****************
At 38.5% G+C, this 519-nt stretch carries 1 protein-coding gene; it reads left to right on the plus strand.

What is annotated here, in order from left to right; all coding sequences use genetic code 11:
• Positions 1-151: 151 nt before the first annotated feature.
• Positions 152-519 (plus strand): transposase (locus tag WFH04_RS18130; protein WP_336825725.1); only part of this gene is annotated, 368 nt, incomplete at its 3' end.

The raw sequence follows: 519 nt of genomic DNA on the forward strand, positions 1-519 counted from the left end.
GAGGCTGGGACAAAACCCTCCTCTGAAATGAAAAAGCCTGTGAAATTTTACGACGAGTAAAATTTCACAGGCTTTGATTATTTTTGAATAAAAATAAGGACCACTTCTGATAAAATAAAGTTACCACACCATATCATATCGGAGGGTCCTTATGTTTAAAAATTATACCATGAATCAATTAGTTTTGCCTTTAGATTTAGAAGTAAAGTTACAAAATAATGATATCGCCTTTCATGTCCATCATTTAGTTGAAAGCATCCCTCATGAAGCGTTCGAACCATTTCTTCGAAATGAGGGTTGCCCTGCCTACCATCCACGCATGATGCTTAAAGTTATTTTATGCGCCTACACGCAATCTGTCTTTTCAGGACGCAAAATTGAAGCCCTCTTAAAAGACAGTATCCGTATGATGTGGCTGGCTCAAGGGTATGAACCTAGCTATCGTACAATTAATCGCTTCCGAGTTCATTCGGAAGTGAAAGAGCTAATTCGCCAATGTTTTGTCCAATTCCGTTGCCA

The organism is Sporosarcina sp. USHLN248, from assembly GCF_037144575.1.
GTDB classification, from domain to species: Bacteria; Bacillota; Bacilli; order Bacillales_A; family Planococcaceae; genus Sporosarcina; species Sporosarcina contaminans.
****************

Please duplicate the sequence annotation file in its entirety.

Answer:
At 38.5% G+C, this 519-nt stretch carries 1 protein-coding gene; it reads left to right on the plus strand.

What is annotated here, in order from left to right; all coding sequences use genetic code 11:
• Positions 1-151: 151 nt before the first annotated feature.
• Positions 152-519 (plus strand): transposase (locus tag WFH04_RS18130; protein WP_336825725.1); only part of this gene is annotated, 368 nt, incomplete at its 3' end.

The raw sequence follows: 519 nt of genomic DNA on the forward strand, positions 1-519 counted from the left end.
GAGGCTGGGACAAAACCCTCCTCTGAAATGAAAAAGCCTGTGAAATTTTACGACGAGTAAAATTTCACAGGCTTTGATTATTTTTGAATAAAAATAAGGACCACTTCTGATAAAATAAAGTTACCACACCATATCATATCGGAGGGTCCTTATGTTTAAAAATTATACCATGAATCAATTAGTTTTGCCTTTAGATTTAGAAGTAAAGTTACAAAATAATGATATCGCCTTTCATGTCCATCATTTAGTTGAAAGCATCCCTCATGAAGCGTTCGAACCATTTCTTCGAAATGAGGGTTGCCCTGCCTACCATCCACGCATGATGCTTAAAGTTATTTTATGCGCCTACACGCAATCTGTCTTTTCAGGACGCAAAATTGAAGCCCTCTTAAAAGACAGTATCCGTATGATGTGGCTGGCTCAAGGGTATGAACCTAGCTATCGTACAATTAATCGCTTCCGAGTTCATTCGGAAGTGAAAGAGCTAATTCGCCAATGTTTTGTCCAATTCCGTTGCCA

The organism is Sporosarcina sp. USHLN248, from assembly GCF_037144575.1.
GTDB classification, from domain to species: Bacteria; Bacillota; Bacilli; order Bacillales_A; family Planococcaceae; genus Sporosarcina; species Sporosarcina contaminans.